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Posted 23 Aug, 2017 | Posted in: Newsletter, Sales Effectiveness | Tagged: , , , ,

Commentary from WSJ Aug 17, 2017 “How Oracle Engineered Its Sales Staff for the Cloud”

As sales transformation experts, we often advise our clients to be wary of “the strategic accounts that you cannot afford to lose.” Typically, customer-facing teams are bending over backwards to service these big “strategic” accounts to the detriment of smaller customers who provide better margins and access to new markets. This unbalanced behavior can be dangerous; procurement teams in large accounts are adept at crushing margins, using clever negotiation tactics to get lower prices.

Most mature organizations are inclined to focus their attention and energy on the largest customers – we often hear about the 80/20 rule – 20% of our customers drive 80% of our profits. Instead, I’d like to challenge you to think about the ’20/225 rule’ – 225% of your profits come from 20% of your customers…take a look at your accounts and address the negative margin customers who are eroding your profitability.

Oracle has made a huge change in their sales force to reach new customers, while addressing the changing market dynamics. Their sales team has doubled over the past six years and new hires have been tasked to land the start-ups and small businesses that Oracle has largely ignored in the past.

Mark Hurd, Oracle co-CEO, acknowledged that their traditional sales model targeted existing relationships, such as with CIOs, while ignoring new opportunities: “We didn’t know the head of HR. We didn’t know the chief marketing officer.” Many sellers do not have the relationships within their customer’s organizations that influence the purchase, and this may result in lost deals or an inability to develop new opportunities in the organization.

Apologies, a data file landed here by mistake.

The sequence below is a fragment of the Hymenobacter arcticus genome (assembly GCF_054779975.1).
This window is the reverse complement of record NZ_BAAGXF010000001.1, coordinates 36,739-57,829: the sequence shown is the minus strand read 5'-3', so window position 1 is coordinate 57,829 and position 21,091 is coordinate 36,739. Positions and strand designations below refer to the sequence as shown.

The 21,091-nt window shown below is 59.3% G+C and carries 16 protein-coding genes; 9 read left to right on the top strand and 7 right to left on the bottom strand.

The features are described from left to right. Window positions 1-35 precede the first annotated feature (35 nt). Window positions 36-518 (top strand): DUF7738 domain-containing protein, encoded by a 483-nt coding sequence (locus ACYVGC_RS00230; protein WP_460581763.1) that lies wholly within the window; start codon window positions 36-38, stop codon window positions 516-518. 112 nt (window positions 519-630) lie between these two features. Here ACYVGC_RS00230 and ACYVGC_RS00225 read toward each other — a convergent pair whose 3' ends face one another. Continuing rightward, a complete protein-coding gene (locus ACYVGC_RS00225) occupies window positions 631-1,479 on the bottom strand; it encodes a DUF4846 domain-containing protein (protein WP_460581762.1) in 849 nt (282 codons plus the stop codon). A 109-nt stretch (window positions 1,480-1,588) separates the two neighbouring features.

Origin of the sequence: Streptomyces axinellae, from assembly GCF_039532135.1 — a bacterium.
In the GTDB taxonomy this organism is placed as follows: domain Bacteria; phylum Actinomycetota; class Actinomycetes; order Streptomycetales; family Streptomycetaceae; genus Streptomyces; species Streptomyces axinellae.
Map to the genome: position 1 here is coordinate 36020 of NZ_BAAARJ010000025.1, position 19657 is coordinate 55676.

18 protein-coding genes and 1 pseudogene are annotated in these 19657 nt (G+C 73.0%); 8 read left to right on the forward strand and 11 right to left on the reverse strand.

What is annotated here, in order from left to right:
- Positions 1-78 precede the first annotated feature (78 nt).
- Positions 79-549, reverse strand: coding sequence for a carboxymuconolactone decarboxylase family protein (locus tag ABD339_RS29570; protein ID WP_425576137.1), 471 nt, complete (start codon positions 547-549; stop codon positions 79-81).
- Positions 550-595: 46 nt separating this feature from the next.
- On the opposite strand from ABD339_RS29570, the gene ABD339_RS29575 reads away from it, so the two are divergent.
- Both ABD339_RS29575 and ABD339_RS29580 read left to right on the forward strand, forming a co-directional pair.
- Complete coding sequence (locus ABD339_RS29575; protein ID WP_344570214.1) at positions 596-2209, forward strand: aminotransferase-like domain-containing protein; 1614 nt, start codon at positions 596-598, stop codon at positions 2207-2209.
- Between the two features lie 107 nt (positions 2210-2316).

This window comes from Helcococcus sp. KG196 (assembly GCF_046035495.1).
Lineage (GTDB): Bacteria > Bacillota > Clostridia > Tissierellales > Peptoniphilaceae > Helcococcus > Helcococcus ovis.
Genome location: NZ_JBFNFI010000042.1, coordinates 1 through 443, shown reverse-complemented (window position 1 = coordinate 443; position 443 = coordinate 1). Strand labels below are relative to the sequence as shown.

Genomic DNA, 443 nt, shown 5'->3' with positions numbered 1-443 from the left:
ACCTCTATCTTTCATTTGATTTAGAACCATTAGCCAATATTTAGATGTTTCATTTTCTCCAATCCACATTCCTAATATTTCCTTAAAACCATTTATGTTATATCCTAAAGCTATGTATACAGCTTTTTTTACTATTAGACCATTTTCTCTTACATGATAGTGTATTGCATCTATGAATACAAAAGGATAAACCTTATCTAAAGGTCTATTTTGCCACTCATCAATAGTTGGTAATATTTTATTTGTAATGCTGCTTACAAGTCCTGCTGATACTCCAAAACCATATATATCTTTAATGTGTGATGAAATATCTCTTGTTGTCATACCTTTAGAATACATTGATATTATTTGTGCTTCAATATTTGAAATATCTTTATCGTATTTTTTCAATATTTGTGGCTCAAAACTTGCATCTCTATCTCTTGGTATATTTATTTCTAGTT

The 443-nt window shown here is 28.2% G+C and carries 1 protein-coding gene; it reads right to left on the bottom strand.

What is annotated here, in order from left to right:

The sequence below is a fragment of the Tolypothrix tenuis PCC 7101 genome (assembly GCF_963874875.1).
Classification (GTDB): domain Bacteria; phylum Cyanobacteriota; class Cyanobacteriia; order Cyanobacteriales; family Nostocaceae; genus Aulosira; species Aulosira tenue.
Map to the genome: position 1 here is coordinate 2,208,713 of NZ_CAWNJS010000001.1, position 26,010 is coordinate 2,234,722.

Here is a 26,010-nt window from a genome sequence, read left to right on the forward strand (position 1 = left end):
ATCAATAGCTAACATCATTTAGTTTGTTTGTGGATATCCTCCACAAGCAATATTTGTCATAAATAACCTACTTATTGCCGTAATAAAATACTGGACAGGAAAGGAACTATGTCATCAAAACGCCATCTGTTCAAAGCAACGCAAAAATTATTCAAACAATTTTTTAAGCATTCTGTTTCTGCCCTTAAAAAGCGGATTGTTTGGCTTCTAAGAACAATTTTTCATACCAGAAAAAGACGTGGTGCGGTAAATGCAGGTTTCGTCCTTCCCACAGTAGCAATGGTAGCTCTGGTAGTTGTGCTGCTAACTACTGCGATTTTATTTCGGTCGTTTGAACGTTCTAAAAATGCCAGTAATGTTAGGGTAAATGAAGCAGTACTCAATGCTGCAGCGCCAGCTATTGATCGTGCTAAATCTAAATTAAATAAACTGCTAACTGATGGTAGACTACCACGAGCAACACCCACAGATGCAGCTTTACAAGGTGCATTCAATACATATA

Here’s what I’d recommend after thinking about Oracle’s crafty maneuver:

  • Adapt your sales strategy and sales teams to unlock profit by focusing on often overlooked accounts and addressing new markets
  • Review your customer strategy with the 20/225 lens and take a proactive approach by addressing unprofitable customers and shifting your attention to more profitable opportunities
  • Go beyond qualifying the account to qualifying each opportunity. Take a hard look at the customer’s buying center to determine if you really have a relationship with the true decision maker

I encourage sales teams to seek out blind spots and mine those opportunities going forward. What do you think of the 20/225 rule? How many of the accounts in your portfolio have gone overlooked in favor of behemoth ‘strategic’ accounts?

Pete MorelliWritten by Pete Morelli

Pete is a Senior Consultant with Holden Advisors.

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